Gmail users can access their account on the official website or by using first-party or third-party apps and services instead. A first party app is for instance Google's official Gmail app for Android, while Thunderbird and the mail client app of Windows 8 are third-party apps.
Google announced back in April 2014 that it would improve the sign-in security of its services and affect any application sending usernames and passwords to the company.
The company suggested to switch to OAuth 2.0 back then but did not enforce it up until now.
If you open the new less secure apps page under security settings on Google, you will notice that Google has disabled access by default.
Note: You see the page only if you are not using Google Apps or have enabled two-factor authentication for the account.
Google states on it that "some devices and apps use insecure sign-in" technologies to access account data, and that the disable setting blocks these apps and services from accessing the Google Account.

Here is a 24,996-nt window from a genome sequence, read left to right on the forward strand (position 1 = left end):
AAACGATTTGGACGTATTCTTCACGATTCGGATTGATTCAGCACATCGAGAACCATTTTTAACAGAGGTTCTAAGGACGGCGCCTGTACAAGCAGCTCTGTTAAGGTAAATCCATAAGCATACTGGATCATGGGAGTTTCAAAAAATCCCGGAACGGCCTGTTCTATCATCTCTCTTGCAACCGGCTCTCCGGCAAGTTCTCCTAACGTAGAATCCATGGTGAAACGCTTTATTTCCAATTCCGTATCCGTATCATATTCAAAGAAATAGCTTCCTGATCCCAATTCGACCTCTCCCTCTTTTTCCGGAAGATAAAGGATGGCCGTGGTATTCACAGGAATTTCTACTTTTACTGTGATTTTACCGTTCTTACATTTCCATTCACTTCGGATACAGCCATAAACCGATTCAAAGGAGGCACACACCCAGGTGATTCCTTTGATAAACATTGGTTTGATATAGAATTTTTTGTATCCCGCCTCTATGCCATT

You can flip the switch here to enable less secure applications again so that access is regained.
A help page lists some of the applications affected by the change:
How to resolve access errors
If you are receiving error messages -- password incorrect or similar -- when trying to sign-in to your Gmail account using a third-party application or service, chance is that it is affected by the change.
You have several options at your disposal to resolve the issue:
The easiest option, without doubt, is to switch to enable on the security settings page. Two-Factor authentication may improve the overall security, but since you may need to create app-specific passwords, does not seem to improve security when compared to switching the setting to enable.
It is possible that companies will start to update their applications and services to support Oauth 2.0 so that users don't have to make a decision in this regard anymore.
For now, the three options listed above is all that is available to those users.Advertisement
Ghacks is a technology news blog that was founded in 2005 by Martin Brinkmann. It has since then become one of the most popular tech news sites on the Internet with five authors and regular contributions from freelance writers.